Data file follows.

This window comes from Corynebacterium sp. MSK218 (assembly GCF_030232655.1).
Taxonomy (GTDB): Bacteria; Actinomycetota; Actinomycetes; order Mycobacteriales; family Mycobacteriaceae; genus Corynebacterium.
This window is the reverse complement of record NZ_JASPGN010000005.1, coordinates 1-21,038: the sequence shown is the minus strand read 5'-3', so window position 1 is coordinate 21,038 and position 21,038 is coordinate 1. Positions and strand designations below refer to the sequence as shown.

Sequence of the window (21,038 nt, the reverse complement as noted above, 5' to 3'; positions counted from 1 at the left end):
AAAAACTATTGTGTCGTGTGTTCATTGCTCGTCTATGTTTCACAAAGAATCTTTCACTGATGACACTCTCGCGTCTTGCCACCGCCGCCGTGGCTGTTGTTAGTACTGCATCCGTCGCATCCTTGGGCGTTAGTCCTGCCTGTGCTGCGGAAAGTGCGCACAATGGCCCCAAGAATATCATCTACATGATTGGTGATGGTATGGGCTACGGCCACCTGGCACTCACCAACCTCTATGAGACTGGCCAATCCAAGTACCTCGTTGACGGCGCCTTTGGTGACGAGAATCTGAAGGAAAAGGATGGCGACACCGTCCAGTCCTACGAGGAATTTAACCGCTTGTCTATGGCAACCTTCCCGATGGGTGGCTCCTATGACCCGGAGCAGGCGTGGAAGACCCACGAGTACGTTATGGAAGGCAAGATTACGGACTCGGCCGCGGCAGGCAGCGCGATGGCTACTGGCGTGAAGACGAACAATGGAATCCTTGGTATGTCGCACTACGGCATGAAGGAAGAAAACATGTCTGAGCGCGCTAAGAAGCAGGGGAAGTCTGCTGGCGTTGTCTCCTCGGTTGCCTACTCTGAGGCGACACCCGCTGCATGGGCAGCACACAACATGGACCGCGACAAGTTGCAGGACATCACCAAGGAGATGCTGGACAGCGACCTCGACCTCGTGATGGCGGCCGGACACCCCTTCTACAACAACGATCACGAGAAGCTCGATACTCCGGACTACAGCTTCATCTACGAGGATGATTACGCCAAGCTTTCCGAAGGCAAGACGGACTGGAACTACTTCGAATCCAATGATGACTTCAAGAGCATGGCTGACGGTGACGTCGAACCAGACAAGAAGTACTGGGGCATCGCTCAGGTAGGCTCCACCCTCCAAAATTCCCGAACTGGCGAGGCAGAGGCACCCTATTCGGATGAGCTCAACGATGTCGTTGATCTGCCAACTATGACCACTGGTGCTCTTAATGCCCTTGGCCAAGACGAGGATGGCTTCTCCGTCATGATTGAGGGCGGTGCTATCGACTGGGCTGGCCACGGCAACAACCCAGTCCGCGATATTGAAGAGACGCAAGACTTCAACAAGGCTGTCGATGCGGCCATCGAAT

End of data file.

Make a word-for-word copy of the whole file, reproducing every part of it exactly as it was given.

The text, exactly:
This window comes from Corynebacterium sp. MSK218 (assembly GCF_030232655.1).
Taxonomy (GTDB): Bacteria; Actinomycetota; Actinomycetes; order Mycobacteriales; family Mycobacteriaceae; genus Corynebacterium.
This window is the reverse complement of record NZ_JASPGN010000005.1, coordinates 1-21,038: the sequence shown is the minus strand read 5'-3', so window position 1 is coordinate 21,038 and position 21,038 is coordinate 1. Positions and strand designations below refer to the sequence as shown.

Sequence of the window (21,038 nt, the reverse complement as noted above, 5' to 3'; positions counted from 1 at the left end):
AAAAACTATTGTGTCGTGTGTTCATTGCTCGTCTATGTTTCACAAAGAATCTTTCACTGATGACACTCTCGCGTCTTGCCACCGCCGCCGTGGCTGTTGTTAGTACTGCATCCGTCGCATCCTTGGGCGTTAGTCCTGCCTGTGCTGCGGAAAGTGCGCACAATGGCCCCAAGAATATCATCTACATGATTGGTGATGGTATGGGCTACGGCCACCTGGCACTCACCAACCTCTATGAGACTGGCCAATCCAAGTACCTCGTTGACGGCGCCTTTGGTGACGAGAATCTGAAGGAAAAGGATGGCGACACCGTCCAGTCCTACGAGGAATTTAACCGCTTGTCTATGGCAACCTTCCCGATGGGTGGCTCCTATGACCCGGAGCAGGCGTGGAAGACCCACGAGTACGTTATGGAAGGCAAGATTACGGACTCGGCCGCGGCAGGCAGCGCGATGGCTACTGGCGTGAAGACGAACAATGGAATCCTTGGTATGTCGCACTACGGCATGAAGGAAGAAAACATGTCTGAGCGCGCTAAGAAGCAGGGGAAGTCTGCTGGCGTTGTCTCCTCGGTTGCCTACTCTGAGGCGACACCCGCTGCATGGGCAGCACACAACATGGACCGCGACAAGTTGCAGGACATCACCAAGGAGATGCTGGACAGCGACCTCGACCTCGTGATGGCGGCCGGACACCCCTTCTACAACAACGATCACGAGAAGCTCGATACTCCGGACTACAGCTTCATCTACGAGGATGATTACGCCAAGCTTTCCGAAGGCAAGACGGACTGGAACTACTTCGAATCCAATGATGACTTCAAGAGCATGGCTGACGGTGACGTCGAACCAGACAAGAAGTACTGGGGCATCGCTCAGGTAGGCTCCACCCTCCAAAATTCCCGAACTGGCGAGGCAGAGGCACCCTATTCGGATGAGCTCAACGATGTCGTTGATCTGCCAACTATGACCACTGGTGCTCTTAATGCCCTTGGCCAAGACGAGGATGGCTTCTCCGTCATGATTGAGGGCGGTGCTATCGACTGGGCTGGCCACGGCAACAACCCAGTCCGCGATATTGAAGAGACGCAAGACTTCAACAAGGCTGTCGATGCGGCCATCGAAT